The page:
Posted on March 24, 2016
9 to 5’s Guide to Proper Sitting Posture
There have been a flurry of articles lately about the dangers of sitting for long periods of time. With that said, us 9 to 5’ers don’t always have the option of spending our days playing volleyball at the beach. If your job requires sitting, here are a few tips to set up your desk as ergonomically as possible.
Why Does an Ergonomic Desk Setup Matter?
Maintaining good posture and an ergonomic desk setup can minimize the chances of developing a repetitive stress injury. It can also make you more productive, and helps prevent muscle and eye strain.
Key Principles of an Ergonomic Desk Setup
At the highest level, the goal is maintain neutral positioning and to avoid putting your muscles and joints in positions that will create strain. In principle, that typically means positioning things such that that they are easy to reach, and provide for a full range of motion when you need to move things around.
This is Mary. Notice that she is upright, but relaxed, with all of her extremities positioned in as neutral a manner as possible.
So How Should I Position My…
Place your feet flat on the ground or rest them on a footrest. Do not cross your legs or fold your feet below you. Keep your knees at an open angle. This will provide you a solid base, and aid in circulation.
Sit as far back on the chair as possible. Ideally, this will mean sitting on your sitz bones (https://en.wikipedia.org/wiki/Ischial_tuberosity). Ensure that this position does not result in the front of the seat pressing against the back of your knees. If it does, adjust the position of the seat bottom backwards.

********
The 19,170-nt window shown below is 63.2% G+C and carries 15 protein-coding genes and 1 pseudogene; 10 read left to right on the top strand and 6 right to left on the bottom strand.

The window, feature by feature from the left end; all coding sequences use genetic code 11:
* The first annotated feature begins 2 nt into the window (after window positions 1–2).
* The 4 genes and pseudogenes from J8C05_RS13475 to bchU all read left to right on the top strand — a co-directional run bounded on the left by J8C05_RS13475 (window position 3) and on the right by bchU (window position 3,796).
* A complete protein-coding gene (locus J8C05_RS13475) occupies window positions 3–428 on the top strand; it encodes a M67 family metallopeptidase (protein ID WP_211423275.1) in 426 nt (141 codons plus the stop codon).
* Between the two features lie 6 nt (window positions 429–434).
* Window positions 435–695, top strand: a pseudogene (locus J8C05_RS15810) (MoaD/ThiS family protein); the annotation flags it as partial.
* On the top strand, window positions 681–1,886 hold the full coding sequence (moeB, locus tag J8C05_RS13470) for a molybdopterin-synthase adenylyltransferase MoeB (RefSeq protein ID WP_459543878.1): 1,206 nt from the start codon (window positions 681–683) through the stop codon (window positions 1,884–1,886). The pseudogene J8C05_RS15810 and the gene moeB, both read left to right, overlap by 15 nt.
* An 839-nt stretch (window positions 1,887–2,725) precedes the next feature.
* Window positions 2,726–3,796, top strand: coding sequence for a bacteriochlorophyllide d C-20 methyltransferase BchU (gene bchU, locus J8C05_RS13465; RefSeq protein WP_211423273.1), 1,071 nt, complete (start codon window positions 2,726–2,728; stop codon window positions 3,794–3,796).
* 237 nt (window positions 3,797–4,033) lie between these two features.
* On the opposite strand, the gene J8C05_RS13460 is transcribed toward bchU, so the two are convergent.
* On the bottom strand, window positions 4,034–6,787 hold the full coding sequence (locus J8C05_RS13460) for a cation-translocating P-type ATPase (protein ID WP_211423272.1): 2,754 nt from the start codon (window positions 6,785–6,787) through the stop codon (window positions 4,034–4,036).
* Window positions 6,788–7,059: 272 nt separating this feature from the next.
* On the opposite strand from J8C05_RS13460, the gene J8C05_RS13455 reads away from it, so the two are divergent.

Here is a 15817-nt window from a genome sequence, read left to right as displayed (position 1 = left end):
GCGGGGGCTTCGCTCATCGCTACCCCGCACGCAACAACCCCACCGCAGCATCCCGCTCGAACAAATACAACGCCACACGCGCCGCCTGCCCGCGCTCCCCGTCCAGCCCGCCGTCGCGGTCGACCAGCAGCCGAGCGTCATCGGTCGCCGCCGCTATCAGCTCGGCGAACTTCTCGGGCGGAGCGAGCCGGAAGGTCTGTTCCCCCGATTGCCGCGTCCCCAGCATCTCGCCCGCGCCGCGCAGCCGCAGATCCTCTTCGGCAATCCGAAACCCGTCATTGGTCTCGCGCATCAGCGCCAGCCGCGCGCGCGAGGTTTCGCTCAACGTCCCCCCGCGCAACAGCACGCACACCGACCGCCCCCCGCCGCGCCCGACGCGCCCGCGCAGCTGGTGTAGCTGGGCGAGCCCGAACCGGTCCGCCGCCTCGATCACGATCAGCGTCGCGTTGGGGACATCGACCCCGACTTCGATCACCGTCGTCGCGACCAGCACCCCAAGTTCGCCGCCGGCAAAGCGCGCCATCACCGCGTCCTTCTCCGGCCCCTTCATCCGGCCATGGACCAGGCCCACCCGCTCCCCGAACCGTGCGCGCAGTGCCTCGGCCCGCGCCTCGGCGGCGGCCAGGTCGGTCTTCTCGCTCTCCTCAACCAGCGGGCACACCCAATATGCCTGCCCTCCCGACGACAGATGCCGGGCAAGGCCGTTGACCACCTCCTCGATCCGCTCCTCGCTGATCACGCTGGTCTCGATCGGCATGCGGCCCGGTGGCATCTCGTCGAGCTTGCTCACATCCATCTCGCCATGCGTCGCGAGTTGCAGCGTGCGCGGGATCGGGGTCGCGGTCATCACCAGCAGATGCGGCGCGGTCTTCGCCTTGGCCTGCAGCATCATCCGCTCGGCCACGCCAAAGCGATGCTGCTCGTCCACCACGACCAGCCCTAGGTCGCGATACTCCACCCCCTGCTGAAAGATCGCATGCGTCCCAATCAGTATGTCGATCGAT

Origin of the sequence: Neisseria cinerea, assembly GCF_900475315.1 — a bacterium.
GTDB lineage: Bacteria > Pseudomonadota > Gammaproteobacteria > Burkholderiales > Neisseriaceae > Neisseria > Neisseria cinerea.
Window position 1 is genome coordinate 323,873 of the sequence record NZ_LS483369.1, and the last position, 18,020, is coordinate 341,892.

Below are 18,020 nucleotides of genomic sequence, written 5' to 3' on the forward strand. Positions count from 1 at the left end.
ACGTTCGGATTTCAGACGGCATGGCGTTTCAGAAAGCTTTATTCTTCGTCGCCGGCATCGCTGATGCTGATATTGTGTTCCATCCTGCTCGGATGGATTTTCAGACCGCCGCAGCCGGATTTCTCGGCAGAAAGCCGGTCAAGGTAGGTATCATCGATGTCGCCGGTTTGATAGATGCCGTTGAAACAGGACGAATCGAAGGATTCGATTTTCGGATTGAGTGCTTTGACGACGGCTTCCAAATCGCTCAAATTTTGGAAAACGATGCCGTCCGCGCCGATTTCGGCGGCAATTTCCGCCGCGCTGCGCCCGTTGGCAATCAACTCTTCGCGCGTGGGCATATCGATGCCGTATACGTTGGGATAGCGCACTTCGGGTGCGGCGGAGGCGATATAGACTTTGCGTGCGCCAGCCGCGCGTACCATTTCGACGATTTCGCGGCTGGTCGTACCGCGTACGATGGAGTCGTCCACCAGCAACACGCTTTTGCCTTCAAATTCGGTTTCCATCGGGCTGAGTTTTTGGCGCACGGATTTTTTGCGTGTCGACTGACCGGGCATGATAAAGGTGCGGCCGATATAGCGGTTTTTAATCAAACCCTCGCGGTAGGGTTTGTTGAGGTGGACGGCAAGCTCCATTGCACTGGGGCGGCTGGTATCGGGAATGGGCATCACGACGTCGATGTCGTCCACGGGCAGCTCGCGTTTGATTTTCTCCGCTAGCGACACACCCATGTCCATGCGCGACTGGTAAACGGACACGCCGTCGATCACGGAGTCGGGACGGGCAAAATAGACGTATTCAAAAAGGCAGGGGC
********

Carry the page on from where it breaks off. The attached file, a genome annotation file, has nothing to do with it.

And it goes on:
The backrest should be used to support your lower back. The lumbar support should function so as to position your spine in a neutral position with a natural curvature.
Keep your head balanced, not leaning forward or backward with your shoulders relaxed. Again, the goal is a natural and neutral position. A big part of head positioning is your monitor position.
Position your monitor such that the top of the monitor is roughly at eye level and roughly 20 to 26 inches from your eyes. This will naturally support a proper head posture and allow your eyes to focus on the monitor.
Your arms should fall close your body and your elbows should form roughly a 90 degree angle with your desk. If the angle is less than 90 degrees, you need to lower your desk to position your arms in a more natural position.
Position your wrists so as to minimize the bend in the wrist joint. It is often tempting to rest your wrists on a mouse pad while mousing, but doing so may result in “mousing from the wrist,” focusing the movement on the wrist joint. If possible, mouse with your entire arm.
What Should I do if This is Uncomfortable?
It’s worth putting some thought into why your sitting position is uncomfortable. Differences in body geometry mean that there is no “one size fits all” ideal posture. With that said, it takes a degree of discipline, core strength and time to develop good neuromuscular habits in order to reverse bad posture. It may be that your desk setup is set up incorrectly for your particular body geometry. Or, it may be that you lack the strength and conditioning in order to sit properly for long periods of time.
It may be that you just need to give it time for your muscles to get used to the new setup. Not that this is distinctly different from joint pain caused by an RSI injury or an improper positioning that puts pressure on your joints. In either case, if you feel pain, do not push it. Re-position yourself, revisit these principles, and give it a go another time.
Have you found any secrets to developing better posture? What approaches have worked best for you?